In his Inaugural Statement, Jean-Paul Sartre offered a preemptive response to critics of the Tribunal, many of whom questioned its legitimacy and potential for effectiveness given the fact that it had been described as a strange organization of "all jurymen and no judge." Sartre acknowledged that the Tribunal had not been given a mandate, and hence could not act in any official capacity as a "judge," but he argued that "neither governments nor the masses" were in a position to mandate an investigation like the one they were undertaking. The Tribunal, according to Sartre, was "not invested with real powers by governments" but was rather "created out of a void and for a real need." Then, in his characteristic fashion, Sartre offered the following:
The Russell Tribunal believes... that its legality comes from both its absolute powerlessness and its universality.
In the background of Sartre's claim was the debate over the merits and demerits of the Nuremburg Trials some two decades earlier, which many people criticized as kangaroo courts conducting show trials. Where the Nuremburg courts were powerful and partial--that is, victors exercising victor's justice--Sartre saw the function of the Russell-Sartre Tribunal as an attempt to "resuscitate the jus contra bellum" by virtue of its non-association with any particular power and, correspondingly, its true representation of "the truth" that "the people" need in their pursuit of legal and ethical laws that could contravene what Satre called "the laws of the jungle."
What I have always found fascinating about truth commissions is that they regularly subordinate the truth that needs to be punished to the truth that needs to be known. That is not to say, of course, that such commissions do not aim to facilitate the "regular" operations of retributive justice or that their work does not often result in traditional "punishment," but only that they recognize that justice without truth, like Kant said of intuitions without concepts, is blind. And historically-blind justice is unjust.There is a lot of talk these days about the possibility of bringing former President Bush (et al) to account for war crimes, human rights violations, and the like. The truth is, that will probably never happen in any official capacity. And yet, the whole truth of that history still needs to be known. President Obama, on his first full day in Office, welcomed his senior staff and Cabinet members with some remarks that included the following:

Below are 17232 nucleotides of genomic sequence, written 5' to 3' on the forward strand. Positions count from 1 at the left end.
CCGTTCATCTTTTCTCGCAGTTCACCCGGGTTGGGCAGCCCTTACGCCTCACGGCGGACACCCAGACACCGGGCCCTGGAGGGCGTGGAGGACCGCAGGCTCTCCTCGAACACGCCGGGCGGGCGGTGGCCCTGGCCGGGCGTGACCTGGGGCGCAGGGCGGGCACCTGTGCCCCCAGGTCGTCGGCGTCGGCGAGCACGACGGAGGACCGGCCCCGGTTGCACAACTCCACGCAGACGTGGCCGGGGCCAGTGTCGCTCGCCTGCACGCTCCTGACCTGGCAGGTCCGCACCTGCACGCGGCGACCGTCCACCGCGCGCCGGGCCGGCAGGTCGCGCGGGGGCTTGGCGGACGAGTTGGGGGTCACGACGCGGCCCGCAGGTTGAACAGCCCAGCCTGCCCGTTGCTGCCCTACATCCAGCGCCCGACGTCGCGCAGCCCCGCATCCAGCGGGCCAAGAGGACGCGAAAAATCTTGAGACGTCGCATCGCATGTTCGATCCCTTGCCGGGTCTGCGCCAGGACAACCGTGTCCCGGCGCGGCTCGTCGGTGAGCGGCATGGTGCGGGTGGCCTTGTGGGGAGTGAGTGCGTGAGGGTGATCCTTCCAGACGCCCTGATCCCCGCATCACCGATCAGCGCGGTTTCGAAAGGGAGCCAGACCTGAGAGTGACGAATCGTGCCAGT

But the way to make a government responsible is not simply to enlist the services of responsible men and women, or to sign laws that ensure that they never stray. The way to make government responsible is to hold it accountable. And the way to make government accountable is make it transparent so that the American people can know exactly what decisions are being made, how they're being made, and whether their interests are being well served...
Let me say it as simply as I can: Transparency and the rule of law will be the touchstones of this presidency.
This is exactly the sort of historically-sensitive commitment to truth that I think we find in the work of truth commissions. That is, it is a commitment to the concept of a truth-in-common, which serves as the foundation that constitutes and legitimates truly democratic polities. When that truth is no longer shared or, worse, when it is intentionally disavowed and covered over, it is the responsibility of we, the people--powerless but universal, to borrow Sartre's formulation-- to insist upon its reintroduction into the public space.
To that end, I hope that we keep pressure on the issue of our former administration's war crimes and human rights violations. That pressure may have to come from non-governmental bodies without a mandate, a constellation of jurymen without a judge, like the Russell-Sartre Tribunal a half-century ago. But we shouldn't underestimate the promise of those bodies. Again, from Sartre:
This session is a communal undertaking for which the final term should be, as a philosopher said, ‘une verité devenue’. If the masses agree with our judgement, it will become truth, and we, at the very moment when we step back so that they will become the guardians and powerful supporters of that truth, will then know that we have been legitimized. When the people show their agreement they will also show a greater need: that a real ‘War Crimes Tribunal’ be created on a permanent basis, that these crimes may be denounced and not sanctioned anywhere and at any time.